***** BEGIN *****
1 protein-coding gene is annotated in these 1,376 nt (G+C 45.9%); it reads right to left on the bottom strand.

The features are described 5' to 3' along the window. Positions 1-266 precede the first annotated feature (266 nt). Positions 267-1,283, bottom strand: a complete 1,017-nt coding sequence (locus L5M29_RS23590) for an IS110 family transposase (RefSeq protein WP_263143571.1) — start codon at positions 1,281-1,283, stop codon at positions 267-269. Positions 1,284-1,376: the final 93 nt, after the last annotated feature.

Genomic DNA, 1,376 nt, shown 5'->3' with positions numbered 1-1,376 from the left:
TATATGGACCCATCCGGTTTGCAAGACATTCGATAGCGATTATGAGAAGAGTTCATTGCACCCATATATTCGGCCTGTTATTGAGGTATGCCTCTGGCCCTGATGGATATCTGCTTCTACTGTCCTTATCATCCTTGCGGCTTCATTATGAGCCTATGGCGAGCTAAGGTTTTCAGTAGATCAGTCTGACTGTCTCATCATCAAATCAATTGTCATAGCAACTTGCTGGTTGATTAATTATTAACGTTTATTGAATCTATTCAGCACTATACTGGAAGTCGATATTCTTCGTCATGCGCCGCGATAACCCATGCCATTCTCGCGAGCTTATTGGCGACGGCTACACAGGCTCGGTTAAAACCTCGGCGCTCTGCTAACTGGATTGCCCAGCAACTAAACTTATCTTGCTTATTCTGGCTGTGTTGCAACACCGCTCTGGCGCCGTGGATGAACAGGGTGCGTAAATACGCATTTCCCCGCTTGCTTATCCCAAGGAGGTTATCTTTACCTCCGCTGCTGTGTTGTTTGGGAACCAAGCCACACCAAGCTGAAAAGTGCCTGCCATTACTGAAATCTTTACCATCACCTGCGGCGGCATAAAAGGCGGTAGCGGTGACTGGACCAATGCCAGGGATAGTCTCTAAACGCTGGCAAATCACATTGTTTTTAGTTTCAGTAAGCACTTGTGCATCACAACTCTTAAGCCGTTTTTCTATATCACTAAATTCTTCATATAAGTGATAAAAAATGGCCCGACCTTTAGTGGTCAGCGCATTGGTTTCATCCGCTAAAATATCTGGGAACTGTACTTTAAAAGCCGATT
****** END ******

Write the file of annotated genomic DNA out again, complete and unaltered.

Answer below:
1 protein-coding gene is annotated in these 1,376 nt (G+C 45.9%); it reads right to left on the bottom strand.

The features are described 5' to 3' along the window. Positions 1-266 precede the first annotated feature (266 nt). Positions 267-1,283, bottom strand: a complete 1,017-nt coding sequence (locus L5M29_RS23590) for an IS110 family transposase (RefSeq protein WP_263143571.1) — start codon at positions 1,281-1,283, stop codon at positions 267-269. Positions 1,284-1,376: the final 93 nt, after the last annotated feature.

Genomic DNA, 1,376 nt, shown 5'->3' with positions numbered 1-1,376 from the left:
TATATGGACCCATCCGGTTTGCAAGACATTCGATAGCGATTATGAGAAGAGTTCATTGCACCCATATATTCGGCCTGTTATTGAGGTATGCCTCTGGCCCTGATGGATATCTGCTTCTACTGTCCTTATCATCCTTGCGGCTTCATTATGAGCCTATGGCGAGCTAAGGTTTTCAGTAGATCAGTCTGACTGTCTCATCATCAAATCAATTGTCATAGCAACTTGCTGGTTGATTAATTATTAACGTTTATTGAATCTATTCAGCACTATACTGGAAGTCGATATTCTTCGTCATGCGCCGCGATAACCCATGCCATTCTCGCGAGCTTATTGGCGACGGCTACACAGGCTCGGTTAAAACCTCGGCGCTCTGCTAACTGGATTGCCCAGCAACTAAACTTATCTTGCTTATTCTGGCTGTGTTGCAACACCGCTCTGGCGCCGTGGATGAACAGGGTGCGTAAATACGCATTTCCCCGCTTGCTTATCCCAAGGAGGTTATCTTTACCTCCGCTGCTGTGTTGTTTGGGAACCAAGCCACACCAAGCTGAAAAGTGCCTGCCATTACTGAAATCTTTACCATCACCTGCGGCGGCATAAAAGGCGGTAGCGGTGACTGGACCAATGCCAGGGATAGTCTCTAAACGCTGGCAAATCACATTGTTTTTAGTTTCAGTAAGCACTTGTGCATCACAACTCTTAAGCCGTTTTTCTATATCACTAAATTCTTCATATAAGTGATAAAAAATGGCCCGACCTTTAGTGGTCAGCGCATTGGTTTCATCCGCTAAAATATCTGGGAACTGTACTTTAAAAGCCGATT